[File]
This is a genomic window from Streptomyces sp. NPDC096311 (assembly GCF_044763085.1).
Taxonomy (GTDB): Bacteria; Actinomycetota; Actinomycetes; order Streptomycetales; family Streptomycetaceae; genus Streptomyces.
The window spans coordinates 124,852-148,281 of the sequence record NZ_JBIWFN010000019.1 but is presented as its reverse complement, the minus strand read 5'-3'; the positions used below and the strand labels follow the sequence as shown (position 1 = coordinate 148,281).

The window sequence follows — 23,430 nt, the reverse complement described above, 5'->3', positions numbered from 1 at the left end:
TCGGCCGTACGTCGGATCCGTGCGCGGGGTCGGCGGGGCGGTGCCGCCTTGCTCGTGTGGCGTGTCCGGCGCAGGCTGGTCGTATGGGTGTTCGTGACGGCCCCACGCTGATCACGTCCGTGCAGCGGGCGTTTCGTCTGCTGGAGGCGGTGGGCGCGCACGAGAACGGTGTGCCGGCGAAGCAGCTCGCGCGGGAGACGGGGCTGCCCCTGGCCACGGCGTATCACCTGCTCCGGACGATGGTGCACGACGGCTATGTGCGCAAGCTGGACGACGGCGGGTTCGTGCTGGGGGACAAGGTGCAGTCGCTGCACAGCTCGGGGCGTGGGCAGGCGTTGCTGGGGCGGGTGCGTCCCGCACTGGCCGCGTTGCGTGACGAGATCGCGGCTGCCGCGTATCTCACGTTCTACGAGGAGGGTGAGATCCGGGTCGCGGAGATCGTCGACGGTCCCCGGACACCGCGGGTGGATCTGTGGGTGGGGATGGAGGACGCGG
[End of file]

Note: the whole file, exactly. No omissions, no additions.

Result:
This is a genomic window from Streptomyces sp. NPDC096311 (assembly GCF_044763085.1).
Taxonomy (GTDB): Bacteria; Actinomycetota; Actinomycetes; order Streptomycetales; family Streptomycetaceae; genus Streptomyces.
The window spans coordinates 124,852-148,281 of the sequence record NZ_JBIWFN010000019.1 but is presented as its reverse complement, the minus strand read 5'-3'; the positions used below and the strand labels follow the sequence as shown (position 1 = coordinate 148,281).

The window sequence follows — 23,430 nt, the reverse complement described above, 5'->3', positions numbered from 1 at the left end:
TCGGCCGTACGTCGGATCCGTGCGCGGGGTCGGCGGGGCGGTGCCGCCTTGCTCGTGTGGCGTGTCCGGCGCAGGCTGGTCGTATGGGTGTTCGTGACGGCCCCACGCTGATCACGTCCGTGCAGCGGGCGTTTCGTCTGCTGGAGGCGGTGGGCGCGCACGAGAACGGTGTGCCGGCGAAGCAGCTCGCGCGGGAGACGGGGCTGCCCCTGGCCACGGCGTATCACCTGCTCCGGACGATGGTGCACGACGGCTATGTGCGCAAGCTGGACGACGGCGGGTTCGTGCTGGGGGACAAGGTGCAGTCGCTGCACAGCTCGGGGCGTGGGCAGGCGTTGCTGGGGCGGGTGCGTCCCGCACTGGCCGCGTTGCGTGACGAGATCGCGGCTGCCGCGTATCTCACGTTCTACGAGGAGGGTGAGATCCGGGTCGCGGAGATCGTCGACGGTCCCCGGACACCGCGGGTGGATCTGTGGGTGGGGATGGAGGACGCGG